Most teen-agers overeat when they hit the fast food counter but lean youngsters stay that way by cutting back the rest of the day while their overweight peers do not, according to a study published Tuesday.
“We don’t know if this is an inherent problem that leads to obesity or develops as a consequence of obesity,” said David Ludwig of Children’s Hospital in Boston, an author of the study.
“It may be that years of overeating leads to a bit of a disconnect in the appetite mechanism,” he said in an interview. ”At the very least its either causing obesity or contributing to the maintenance of obesity.”
The study, published in this week’s Journal of the American Medical Association, was designed to find out why only some adolescents are obese although almost all eat fast food.
One part of the study involved 54 adolescents age 13 to 17 about evenly divided between overweight and lean who were given extra large fast food meals and told to eat as much as they wanted in one hour.
In a second part of the study researchers did a telephone survey of 51 members of the same group to find out how much they ate under unsupervised conditions over four days -- two when fast food was available and two days when it was not.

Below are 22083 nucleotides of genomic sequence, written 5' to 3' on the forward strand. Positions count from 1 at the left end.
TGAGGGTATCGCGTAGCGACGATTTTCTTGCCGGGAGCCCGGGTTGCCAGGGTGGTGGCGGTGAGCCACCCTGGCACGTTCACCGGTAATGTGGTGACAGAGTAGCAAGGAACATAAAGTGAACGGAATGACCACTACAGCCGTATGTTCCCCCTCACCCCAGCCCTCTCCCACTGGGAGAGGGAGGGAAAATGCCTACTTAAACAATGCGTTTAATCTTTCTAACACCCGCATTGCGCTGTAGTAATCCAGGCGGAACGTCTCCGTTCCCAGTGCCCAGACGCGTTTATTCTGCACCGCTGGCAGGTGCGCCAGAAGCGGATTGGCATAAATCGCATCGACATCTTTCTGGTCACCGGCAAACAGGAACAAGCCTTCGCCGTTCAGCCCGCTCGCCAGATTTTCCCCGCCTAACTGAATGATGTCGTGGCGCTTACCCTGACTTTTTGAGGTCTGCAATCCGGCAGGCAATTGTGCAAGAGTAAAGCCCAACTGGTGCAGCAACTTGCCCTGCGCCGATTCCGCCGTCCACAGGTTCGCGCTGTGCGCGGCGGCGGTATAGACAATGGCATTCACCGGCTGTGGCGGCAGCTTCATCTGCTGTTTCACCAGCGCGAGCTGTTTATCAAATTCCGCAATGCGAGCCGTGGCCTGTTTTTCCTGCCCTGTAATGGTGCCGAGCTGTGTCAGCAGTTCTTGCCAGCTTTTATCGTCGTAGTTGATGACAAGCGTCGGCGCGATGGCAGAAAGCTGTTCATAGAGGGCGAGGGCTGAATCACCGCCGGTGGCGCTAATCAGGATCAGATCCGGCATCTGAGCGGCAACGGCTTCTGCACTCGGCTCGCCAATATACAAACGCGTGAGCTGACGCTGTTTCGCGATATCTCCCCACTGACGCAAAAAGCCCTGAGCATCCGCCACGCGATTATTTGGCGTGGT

In the first part of the study, they all consumed calories equivalent to more than 61 percent of their estimated daily energy requirement and in general the overweight group ate more.
Little change in obesity
In the second part of the study, overweight teens consumed ”significantly more total energy” on days when fast food was available -- something not observed among the lean group.
“This observation suggests that overweight individuals do not compensate completely for the massive portion sizes characteristic of fast food today,” the study said. “These findings suggest that, at least, fast food consumption serves to maintain or exacerbate obesity in susceptible individuals.”
Ludwig said one factor is that highly processed and tasty fast food goes down more easily. Consuming the equivalent to a 1,600-calorie fast food meal in vegetables and whole grains requires chewing and time, and would leave the body feeling full long before reaching the same level.
In a second paper published in the same issue, the U.S. Centers for Disease Control and Prevention reported little change in the obesity epidemic in the United States, based on an update of information from a national probability sample.
“There is no indication that the prevalence of obesity among adults and overweight among children is decreasing,” it said. “The high levels of overweight among children and obesity among adults remain a major public health concern.”